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Editorial: US-N. Korea summit a test for Japan's diplomacy

Prime Minister Shinzo Abe has held talks with U.S. President Donald Trump in Washington in advance of the first ever U.S.-North Korea summit scheduled for next week.

The Japanese and U.S. leaders agreed at the meeting that they will not lift sanctions on North Korea until Pyongyang initiates specific actions toward denuclearization. Moreover, Trump promised to bring up the issue of the abduction of Japanese nationals by North Korean agents during the summit at the request of Abe, according to sources familiar with the talks.

At a news conference following the meeting, the prime minister emphasized that Tokyo and Washington have "completely agreed" on their response to Pyongyang.

It is appropriate that Japan and the United States coordinated their common goals and confirmed their basic positions on the upcoming U.S.-North Korea summit talks.

However, the U.S.-North Korea summit may not necessarily produce the results that Japan and the United States desire.

Trump has been inconsistent in negotiations on the U.S.-North Korea summit. The president promptly agreed to meet with North Korean leader Kim Jong Un, but later announced that he would cancel the summit. Trump then reversed his stance and agreed to meet with Kim, saying it would mark "the beginning of a negotiating process" with North Korea.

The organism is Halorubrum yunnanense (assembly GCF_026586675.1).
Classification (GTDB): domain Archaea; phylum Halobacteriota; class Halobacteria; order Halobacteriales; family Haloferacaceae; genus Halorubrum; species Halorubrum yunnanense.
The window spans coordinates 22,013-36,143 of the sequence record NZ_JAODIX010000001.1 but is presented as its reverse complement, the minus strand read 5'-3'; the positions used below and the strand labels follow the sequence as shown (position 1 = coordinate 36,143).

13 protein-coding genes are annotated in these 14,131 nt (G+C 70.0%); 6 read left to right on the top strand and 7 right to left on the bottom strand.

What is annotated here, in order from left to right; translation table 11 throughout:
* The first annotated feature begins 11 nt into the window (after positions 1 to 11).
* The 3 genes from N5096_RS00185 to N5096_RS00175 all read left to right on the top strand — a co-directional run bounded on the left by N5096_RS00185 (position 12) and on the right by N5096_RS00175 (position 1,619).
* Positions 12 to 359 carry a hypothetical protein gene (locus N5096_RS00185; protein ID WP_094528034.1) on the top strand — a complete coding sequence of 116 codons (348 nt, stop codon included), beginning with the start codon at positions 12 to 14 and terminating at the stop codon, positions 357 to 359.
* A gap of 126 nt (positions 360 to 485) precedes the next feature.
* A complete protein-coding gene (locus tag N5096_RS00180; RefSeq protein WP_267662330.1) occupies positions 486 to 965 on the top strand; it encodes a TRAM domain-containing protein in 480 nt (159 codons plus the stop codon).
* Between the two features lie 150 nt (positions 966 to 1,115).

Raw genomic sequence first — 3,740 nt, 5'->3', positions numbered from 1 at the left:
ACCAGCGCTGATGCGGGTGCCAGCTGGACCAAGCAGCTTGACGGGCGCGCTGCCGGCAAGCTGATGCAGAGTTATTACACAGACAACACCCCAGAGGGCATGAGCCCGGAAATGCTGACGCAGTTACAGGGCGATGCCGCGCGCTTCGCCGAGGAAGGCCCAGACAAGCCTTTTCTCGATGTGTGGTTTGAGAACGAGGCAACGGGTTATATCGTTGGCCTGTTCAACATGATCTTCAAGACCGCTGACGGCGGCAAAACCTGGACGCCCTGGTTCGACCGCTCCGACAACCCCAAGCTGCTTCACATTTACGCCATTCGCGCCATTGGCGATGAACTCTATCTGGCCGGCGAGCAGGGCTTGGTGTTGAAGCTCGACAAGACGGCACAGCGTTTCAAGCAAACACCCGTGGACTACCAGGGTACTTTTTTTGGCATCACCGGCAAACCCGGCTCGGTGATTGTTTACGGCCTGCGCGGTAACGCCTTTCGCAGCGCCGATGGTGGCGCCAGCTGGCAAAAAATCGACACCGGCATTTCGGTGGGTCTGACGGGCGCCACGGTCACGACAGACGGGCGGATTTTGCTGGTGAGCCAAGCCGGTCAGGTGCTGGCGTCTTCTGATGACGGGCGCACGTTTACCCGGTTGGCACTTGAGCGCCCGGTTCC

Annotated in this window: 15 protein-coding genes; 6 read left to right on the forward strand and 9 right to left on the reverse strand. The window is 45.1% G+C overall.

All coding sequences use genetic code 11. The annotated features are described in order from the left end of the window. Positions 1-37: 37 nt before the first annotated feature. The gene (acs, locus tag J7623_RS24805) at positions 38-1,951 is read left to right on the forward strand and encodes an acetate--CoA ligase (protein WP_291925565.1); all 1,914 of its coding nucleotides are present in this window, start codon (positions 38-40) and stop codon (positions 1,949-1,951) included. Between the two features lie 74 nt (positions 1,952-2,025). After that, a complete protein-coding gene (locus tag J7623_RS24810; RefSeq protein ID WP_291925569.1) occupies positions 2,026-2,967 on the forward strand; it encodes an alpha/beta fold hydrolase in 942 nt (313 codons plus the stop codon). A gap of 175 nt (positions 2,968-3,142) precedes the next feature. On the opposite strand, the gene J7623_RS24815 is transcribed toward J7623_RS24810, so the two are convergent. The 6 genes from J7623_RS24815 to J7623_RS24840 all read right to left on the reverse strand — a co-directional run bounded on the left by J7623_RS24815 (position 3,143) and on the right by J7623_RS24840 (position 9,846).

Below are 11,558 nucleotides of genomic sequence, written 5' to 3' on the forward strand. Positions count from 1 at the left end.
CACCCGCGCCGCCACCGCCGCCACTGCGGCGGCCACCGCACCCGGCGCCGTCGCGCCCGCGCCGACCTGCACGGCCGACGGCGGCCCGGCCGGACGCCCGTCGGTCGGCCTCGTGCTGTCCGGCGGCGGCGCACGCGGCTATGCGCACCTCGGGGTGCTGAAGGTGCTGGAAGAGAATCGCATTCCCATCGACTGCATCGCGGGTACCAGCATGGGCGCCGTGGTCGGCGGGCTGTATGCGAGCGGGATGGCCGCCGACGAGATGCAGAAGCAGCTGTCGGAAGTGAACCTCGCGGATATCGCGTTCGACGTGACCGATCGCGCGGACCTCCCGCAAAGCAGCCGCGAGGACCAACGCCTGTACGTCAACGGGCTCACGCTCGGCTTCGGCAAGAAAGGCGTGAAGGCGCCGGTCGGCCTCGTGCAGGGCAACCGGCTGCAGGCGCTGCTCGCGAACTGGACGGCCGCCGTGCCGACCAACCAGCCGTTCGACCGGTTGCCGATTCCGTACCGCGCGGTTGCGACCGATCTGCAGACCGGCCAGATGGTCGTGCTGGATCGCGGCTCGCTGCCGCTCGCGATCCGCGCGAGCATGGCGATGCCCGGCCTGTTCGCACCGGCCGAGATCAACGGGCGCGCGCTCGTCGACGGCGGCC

The president suddenly stopped using the phrase, "maximum pressure," which Tokyo and Washington had emphasized, and adopted a reconciliatory attitude toward Pyongyang.

As midterm elections are scheduled for November in the U.S., Trump could emphasize that the U.S.-North Korea summit was a success after only shaking hands with Kim, regardless of the content or outcome of the talks.

There is a high possibility that the outcome of the meeting will not meet Japan's expectations. In such a situation, Japan's diplomacy will be tested.

If North Korea were to stick to its position to take "gradual and simultaneous" steps for denuclearization and efforts to verify if North Korea has achieved denuclearization were to be put on the back-burner, the threat Pyongyang's nuclear weapons pose to Japan and the world would not disappear.

If the United States were to prioritize North Korea's dismantling of intercontinental ballistic missiles while ultimately aiming for total abolition of the country's missile program, hundreds of short- and medium-range ballistic missiles targeting Japan would remain.

Even if Trump understands the abduction issue and raises the matter during his talks with Kim, the issue can be settled only between Japan and North Korea.

However, if the outcome of the summit is dissatisfactory for Japan, the talks will likely be a turning point that could bring about drastic changes in the East Asian situation.

The Japanese government's ability to work out a strategic diplomatic policy to respond to a new situation will be tested.